As the world still reels from Trump's victory in the US and the summer of Brexit, the narrative of people feeling angry and left behind by economic growth has featured prominently in commentaries attempting to explain the seismic events of 2016.
Since the financial crisis of 2007-8 the UK economy has grown, but not all have shared in this growth. Since 2008 there has been a marked increase in those on low pay (measured as below two-thirds of the median wage). Growth rates between city regions have also diverged since the financial crisis. For example, between 1998 and 2007 income per capita in Sheffield City Region grew at around the same rate as London (albeit from much lower base); but from 2008-2014 GVA per capita rates diverged with London growing twice as fast in real terms as Sheffield City Region.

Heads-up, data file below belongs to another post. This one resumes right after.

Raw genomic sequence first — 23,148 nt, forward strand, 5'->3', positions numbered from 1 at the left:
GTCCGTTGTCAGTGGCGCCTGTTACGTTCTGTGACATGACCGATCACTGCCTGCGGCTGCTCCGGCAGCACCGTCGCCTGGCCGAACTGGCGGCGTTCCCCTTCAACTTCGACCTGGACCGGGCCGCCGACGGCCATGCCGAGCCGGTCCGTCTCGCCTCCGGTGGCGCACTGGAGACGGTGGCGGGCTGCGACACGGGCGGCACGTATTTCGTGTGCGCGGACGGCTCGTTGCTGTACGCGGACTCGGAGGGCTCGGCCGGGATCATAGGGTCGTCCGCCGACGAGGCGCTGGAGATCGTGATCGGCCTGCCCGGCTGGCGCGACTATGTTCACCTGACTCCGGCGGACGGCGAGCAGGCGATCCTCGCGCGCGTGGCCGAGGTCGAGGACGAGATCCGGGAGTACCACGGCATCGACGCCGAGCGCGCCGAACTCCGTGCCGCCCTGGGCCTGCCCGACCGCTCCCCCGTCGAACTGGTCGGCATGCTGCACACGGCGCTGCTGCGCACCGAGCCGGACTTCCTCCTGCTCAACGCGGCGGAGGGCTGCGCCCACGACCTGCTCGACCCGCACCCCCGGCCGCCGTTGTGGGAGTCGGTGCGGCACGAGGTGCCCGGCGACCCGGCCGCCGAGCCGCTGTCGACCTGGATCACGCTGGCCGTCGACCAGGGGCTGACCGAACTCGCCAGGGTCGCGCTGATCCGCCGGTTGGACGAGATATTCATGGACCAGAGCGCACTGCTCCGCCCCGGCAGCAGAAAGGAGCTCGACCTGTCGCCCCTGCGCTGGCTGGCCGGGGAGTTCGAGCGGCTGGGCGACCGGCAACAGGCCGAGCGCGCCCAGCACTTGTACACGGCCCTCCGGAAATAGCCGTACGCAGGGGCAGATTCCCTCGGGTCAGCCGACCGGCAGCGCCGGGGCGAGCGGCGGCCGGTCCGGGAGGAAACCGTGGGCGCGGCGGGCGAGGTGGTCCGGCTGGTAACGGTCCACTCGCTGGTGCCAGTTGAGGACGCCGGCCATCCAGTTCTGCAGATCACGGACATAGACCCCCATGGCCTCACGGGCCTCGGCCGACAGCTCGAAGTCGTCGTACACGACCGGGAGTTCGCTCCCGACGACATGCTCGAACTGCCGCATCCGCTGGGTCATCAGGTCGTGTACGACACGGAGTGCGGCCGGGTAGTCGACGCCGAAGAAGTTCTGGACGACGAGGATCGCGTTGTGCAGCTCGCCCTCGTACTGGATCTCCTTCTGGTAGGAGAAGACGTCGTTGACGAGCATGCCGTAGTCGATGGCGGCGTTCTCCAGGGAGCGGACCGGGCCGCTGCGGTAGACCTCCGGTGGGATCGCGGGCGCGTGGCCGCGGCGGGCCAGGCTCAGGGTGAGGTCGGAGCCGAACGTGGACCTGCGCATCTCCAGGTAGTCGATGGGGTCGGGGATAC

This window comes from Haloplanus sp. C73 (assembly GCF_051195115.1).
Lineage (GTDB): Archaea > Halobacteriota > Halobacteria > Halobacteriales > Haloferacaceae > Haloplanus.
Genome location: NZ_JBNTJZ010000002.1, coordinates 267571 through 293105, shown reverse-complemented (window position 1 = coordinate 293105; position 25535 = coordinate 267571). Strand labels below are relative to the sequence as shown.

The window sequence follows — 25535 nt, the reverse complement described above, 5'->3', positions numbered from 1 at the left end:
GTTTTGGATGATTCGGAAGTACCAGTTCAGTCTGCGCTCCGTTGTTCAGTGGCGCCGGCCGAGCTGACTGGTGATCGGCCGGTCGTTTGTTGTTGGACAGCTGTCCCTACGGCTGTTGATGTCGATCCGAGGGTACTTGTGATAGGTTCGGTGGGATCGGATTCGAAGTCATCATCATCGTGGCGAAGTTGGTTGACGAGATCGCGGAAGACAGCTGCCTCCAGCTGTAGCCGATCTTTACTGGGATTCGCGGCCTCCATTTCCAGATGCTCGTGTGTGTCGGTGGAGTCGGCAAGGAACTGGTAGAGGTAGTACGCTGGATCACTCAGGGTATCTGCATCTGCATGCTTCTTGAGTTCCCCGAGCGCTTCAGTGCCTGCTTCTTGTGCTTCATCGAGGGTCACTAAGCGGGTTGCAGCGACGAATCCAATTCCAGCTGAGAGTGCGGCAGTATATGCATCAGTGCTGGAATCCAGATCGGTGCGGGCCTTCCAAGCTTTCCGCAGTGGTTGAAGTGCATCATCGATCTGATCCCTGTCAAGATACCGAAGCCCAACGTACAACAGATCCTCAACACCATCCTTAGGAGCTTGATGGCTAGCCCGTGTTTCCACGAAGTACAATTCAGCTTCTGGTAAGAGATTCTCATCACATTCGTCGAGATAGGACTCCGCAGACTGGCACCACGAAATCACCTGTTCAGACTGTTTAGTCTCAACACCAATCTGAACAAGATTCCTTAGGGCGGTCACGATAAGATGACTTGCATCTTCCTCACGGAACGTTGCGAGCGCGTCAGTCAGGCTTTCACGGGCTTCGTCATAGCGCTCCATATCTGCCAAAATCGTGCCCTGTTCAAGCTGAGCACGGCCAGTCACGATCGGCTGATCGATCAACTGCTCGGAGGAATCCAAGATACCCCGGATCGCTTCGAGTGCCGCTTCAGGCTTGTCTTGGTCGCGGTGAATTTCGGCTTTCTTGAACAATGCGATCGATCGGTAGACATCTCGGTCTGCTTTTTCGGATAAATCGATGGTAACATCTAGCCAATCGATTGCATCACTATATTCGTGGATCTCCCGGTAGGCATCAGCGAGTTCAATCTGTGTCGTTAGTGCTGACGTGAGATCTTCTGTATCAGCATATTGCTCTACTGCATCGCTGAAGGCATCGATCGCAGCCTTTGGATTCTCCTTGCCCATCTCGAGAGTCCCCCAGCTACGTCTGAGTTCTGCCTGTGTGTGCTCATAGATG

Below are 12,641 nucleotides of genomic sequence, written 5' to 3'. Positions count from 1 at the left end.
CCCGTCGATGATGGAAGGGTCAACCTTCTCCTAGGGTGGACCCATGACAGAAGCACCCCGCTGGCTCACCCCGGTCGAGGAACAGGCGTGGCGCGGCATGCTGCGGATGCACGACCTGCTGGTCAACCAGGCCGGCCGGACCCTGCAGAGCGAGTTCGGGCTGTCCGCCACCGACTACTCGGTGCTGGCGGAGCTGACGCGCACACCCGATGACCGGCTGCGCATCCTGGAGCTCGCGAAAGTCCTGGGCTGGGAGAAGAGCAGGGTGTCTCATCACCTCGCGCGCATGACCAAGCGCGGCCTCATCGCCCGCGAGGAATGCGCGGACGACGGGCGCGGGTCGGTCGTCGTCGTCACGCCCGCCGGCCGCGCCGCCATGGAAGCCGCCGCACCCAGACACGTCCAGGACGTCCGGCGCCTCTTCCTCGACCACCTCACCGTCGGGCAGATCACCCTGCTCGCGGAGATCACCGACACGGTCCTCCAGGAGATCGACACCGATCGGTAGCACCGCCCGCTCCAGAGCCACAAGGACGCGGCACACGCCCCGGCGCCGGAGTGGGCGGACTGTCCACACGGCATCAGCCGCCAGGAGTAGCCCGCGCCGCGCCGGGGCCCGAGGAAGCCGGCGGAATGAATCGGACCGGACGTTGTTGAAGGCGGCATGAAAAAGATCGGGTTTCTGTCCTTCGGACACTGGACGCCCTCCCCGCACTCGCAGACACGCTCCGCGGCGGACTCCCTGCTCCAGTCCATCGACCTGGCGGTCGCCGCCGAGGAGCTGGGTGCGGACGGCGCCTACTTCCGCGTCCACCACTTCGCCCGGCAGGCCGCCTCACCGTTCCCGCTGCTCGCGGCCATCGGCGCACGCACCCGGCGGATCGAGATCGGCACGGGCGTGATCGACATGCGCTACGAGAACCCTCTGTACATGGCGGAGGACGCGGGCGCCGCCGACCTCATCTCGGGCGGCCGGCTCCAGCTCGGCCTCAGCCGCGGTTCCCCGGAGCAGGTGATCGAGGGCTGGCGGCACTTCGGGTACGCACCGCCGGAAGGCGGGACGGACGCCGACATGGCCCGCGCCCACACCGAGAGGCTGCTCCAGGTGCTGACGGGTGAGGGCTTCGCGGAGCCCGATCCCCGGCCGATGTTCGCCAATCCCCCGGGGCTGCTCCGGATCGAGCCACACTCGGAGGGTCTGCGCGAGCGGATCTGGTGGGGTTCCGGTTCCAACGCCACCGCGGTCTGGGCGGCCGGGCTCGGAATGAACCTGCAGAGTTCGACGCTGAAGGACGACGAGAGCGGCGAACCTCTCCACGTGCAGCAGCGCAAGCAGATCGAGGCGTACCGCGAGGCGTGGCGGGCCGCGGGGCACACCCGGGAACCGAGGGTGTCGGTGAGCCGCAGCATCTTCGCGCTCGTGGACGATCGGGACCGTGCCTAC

Devolution for the North after Brexit - Why it's Now More Important than Ever Since 2010, colleagues and I in Councils across the North of England have been working with the Government to design and deliver devolved powers for our economy and our towns and cities, through city deals and other devolution agreements. The process … Continue reading Devolution for the North after Brexit – Why it’s Now More Important than Ever
On 30 November we held a packed seminar on devolution in the north which brought together local policy makers and academics to discuss the different sides of devolution and how in a time of austerity local government is wrestling with considerable policy and practical challenges posed by devolution. Indeed there appears no single and clear … Continue reading Devolution and the North